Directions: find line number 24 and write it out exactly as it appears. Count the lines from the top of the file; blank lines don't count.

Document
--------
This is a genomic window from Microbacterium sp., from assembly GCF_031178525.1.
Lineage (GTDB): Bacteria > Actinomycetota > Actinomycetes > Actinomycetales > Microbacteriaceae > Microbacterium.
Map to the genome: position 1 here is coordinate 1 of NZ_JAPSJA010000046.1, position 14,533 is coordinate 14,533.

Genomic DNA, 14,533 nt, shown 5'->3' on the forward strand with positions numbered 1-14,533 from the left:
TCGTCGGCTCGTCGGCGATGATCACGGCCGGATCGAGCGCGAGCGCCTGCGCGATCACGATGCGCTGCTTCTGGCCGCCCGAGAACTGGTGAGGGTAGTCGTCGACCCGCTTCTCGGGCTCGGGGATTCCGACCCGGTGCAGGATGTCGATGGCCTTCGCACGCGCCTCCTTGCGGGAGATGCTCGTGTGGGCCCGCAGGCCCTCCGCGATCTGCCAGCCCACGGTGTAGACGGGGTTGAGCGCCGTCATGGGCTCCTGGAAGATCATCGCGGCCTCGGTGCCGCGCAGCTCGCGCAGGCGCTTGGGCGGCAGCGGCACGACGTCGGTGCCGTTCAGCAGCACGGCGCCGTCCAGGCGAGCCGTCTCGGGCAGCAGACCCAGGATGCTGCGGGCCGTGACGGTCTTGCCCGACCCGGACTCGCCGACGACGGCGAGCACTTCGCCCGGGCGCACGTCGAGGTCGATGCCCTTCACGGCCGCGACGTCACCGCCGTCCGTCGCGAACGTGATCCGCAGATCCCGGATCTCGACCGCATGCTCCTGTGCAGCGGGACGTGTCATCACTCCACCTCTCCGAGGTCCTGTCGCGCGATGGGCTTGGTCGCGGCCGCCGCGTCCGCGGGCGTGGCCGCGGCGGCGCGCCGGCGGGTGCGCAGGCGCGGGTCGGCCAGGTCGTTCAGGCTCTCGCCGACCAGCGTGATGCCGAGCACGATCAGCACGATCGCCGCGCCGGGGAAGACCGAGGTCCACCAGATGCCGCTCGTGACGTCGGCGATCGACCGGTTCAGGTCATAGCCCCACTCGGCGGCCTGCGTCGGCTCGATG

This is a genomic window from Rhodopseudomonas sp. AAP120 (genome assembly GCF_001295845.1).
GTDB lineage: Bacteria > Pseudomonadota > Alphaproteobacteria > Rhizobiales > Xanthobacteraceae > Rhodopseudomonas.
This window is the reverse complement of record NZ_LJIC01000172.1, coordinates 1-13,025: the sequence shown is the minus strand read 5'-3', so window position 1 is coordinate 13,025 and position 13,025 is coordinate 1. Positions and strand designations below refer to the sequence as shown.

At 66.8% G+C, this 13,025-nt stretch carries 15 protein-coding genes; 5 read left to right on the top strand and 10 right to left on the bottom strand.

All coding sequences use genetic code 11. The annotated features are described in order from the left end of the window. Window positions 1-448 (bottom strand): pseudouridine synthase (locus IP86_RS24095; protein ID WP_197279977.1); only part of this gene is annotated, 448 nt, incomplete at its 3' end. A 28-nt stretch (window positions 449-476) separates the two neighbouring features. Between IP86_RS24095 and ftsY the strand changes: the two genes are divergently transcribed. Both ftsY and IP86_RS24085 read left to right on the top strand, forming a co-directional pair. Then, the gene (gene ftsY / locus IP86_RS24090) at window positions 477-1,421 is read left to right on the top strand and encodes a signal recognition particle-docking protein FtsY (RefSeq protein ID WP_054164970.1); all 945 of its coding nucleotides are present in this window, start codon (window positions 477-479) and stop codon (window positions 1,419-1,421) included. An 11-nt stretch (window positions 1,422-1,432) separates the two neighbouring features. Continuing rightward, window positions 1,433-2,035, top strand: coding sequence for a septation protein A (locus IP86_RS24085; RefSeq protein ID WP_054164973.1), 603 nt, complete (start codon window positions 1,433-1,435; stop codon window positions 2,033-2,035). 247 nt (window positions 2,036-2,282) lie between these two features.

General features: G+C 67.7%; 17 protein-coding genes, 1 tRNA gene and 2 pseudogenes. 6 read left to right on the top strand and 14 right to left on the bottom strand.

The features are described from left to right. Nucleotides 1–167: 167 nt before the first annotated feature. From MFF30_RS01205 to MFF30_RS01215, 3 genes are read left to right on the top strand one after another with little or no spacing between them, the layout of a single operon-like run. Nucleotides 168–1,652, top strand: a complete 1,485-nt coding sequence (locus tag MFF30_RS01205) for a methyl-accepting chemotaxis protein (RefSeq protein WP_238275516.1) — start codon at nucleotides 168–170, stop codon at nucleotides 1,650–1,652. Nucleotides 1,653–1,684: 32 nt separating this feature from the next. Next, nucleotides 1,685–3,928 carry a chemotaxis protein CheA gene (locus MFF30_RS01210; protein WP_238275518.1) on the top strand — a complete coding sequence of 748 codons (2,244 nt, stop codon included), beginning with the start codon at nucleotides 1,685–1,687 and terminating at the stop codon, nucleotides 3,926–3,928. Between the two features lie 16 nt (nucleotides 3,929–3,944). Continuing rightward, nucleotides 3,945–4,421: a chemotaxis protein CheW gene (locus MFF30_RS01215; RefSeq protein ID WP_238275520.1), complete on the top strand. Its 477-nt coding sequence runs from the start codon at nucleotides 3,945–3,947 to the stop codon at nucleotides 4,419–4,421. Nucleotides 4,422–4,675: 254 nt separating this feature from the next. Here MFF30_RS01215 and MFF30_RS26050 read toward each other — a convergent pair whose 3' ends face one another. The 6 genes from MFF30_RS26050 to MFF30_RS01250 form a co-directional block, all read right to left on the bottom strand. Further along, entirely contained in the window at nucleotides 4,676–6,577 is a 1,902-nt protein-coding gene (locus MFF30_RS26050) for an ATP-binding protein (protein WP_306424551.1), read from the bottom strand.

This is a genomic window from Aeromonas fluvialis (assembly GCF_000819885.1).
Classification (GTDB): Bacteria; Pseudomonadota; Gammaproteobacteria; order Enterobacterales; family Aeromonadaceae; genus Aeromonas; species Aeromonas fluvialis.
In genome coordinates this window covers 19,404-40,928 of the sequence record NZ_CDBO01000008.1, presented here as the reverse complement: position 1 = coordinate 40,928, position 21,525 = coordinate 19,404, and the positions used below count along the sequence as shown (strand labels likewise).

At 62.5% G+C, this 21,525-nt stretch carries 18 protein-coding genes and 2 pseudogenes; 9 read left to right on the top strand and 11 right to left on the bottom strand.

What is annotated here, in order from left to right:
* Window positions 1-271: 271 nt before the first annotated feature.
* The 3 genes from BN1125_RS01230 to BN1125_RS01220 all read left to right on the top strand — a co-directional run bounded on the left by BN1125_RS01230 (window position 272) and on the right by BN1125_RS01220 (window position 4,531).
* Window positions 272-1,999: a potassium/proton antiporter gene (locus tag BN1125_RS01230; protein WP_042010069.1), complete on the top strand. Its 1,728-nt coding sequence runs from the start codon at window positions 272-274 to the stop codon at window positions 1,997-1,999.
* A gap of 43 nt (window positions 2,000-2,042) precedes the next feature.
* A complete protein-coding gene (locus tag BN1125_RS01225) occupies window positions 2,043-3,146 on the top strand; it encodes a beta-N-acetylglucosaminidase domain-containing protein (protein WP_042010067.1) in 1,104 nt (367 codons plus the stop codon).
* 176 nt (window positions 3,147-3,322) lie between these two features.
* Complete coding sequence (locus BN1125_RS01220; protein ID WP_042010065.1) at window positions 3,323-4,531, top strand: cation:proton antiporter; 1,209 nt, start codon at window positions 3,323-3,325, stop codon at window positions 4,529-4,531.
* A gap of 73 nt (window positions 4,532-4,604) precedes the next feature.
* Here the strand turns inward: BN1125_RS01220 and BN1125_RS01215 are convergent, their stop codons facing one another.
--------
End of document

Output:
* Complete coding sequence (locus BN1125_RS01220; protein ID WP_042010065.1) at window positions 3,323-4,531, top strand: cation:proton antiporter; 1,209 nt, start codon at window positions 3,323-3,325, stop codon at window positions 4,529-4,531.